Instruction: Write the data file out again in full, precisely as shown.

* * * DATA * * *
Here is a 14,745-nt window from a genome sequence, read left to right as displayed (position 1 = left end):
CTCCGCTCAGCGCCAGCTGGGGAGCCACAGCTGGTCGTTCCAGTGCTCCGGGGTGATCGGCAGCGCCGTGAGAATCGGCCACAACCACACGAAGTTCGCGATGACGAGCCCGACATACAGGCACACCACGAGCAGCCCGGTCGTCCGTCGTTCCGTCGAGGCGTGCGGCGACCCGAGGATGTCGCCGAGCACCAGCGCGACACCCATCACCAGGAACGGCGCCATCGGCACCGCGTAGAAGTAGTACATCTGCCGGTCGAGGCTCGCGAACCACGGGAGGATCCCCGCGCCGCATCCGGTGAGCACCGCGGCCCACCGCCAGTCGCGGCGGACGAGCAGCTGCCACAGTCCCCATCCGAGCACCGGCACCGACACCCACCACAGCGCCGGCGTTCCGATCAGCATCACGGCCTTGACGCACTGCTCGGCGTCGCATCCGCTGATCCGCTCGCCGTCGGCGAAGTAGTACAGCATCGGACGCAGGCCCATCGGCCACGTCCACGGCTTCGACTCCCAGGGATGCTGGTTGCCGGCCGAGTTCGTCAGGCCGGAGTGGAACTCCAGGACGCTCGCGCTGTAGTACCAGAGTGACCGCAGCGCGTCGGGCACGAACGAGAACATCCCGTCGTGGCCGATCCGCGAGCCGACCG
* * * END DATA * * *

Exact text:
Here is a 14,745-nt window from a genome sequence, read left to right as displayed (position 1 = left end):
CTCCGCTCAGCGCCAGCTGGGGAGCCACAGCTGGTCGTTCCAGTGCTCCGGGGTGATCGGCAGCGCCGTGAGAATCGGCCACAACCACACGAAGTTCGCGATGACGAGCCCGACATACAGGCACACCACGAGCAGCCCGGTCGTCCGTCGTTCCGTCGAGGCGTGCGGCGACCCGAGGATGTCGCCGAGCACCAGCGCGACACCCATCACCAGGAACGGCGCCATCGGCACCGCGTAGAAGTAGTACATCTGCCGGTCGAGGCTCGCGAACCACGGGAGGATCCCCGCGCCGCATCCGGTGAGCACCGCGGCCCACCGCCAGTCGCGGCGGACGAGCAGCTGCCACAGTCCCCATCCGAGCACCGGCACCGACACCCACCACAGCGCCGGCGTTCCGATCAGCATCACGGCCTTGACGCACTGCTCGGCGTCGCATCCGCTGATCCGCTCGCCGTCGGCGAAGTAGTACAGCATCGGACGCAGGCCCATCGGCCACGTCCACGGCTTCGACTCCCAGGGATGCTGGTTGCCGGCCGAGTTCGTCAGGCCGGAGTGGAACTCCAGGACGCTCGCGCTGTAGTACCAGAGTGACCGCAGCGCGTCGGGCACGAACGAGAACATCCCGTCGTGGCCGATCCGCGAGCCGACCG